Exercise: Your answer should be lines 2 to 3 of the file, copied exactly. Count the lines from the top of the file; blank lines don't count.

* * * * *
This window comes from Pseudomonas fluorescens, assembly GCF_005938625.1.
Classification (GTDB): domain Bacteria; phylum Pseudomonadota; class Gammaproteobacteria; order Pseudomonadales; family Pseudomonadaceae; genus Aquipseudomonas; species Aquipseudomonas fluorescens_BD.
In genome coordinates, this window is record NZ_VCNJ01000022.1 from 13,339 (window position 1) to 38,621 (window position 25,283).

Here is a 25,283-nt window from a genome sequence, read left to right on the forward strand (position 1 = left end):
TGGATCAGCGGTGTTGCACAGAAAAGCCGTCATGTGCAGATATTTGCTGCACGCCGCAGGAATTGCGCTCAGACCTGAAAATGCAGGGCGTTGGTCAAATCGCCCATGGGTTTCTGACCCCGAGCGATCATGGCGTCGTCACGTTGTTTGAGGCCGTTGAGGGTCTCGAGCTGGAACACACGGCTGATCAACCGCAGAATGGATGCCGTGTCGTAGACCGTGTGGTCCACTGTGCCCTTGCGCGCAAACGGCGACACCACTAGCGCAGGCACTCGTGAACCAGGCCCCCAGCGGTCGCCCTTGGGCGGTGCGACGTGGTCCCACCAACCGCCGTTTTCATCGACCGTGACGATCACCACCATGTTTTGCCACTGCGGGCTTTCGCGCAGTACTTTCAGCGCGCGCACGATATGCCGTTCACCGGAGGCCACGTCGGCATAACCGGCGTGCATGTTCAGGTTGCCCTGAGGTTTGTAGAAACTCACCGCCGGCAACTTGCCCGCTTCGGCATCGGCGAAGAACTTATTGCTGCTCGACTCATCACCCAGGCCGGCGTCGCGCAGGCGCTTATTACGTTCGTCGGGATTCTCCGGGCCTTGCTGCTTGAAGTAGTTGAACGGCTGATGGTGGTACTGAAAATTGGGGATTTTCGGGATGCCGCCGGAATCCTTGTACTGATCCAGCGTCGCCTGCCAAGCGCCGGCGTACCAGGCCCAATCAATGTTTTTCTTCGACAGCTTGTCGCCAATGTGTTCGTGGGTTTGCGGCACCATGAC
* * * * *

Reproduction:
Classification (GTDB): domain Bacteria; phylum Pseudomonadota; class Gammaproteobacteria; order Pseudomonadales; family Pseudomonadaceae; genus Aquipseudomonas; species Aquipseudomonas fluorescens_BD.
In genome coordinates, this window is record NZ_VCNJ01000022.1 from 13,339 (window position 1) to 38,621 (window position 25,283).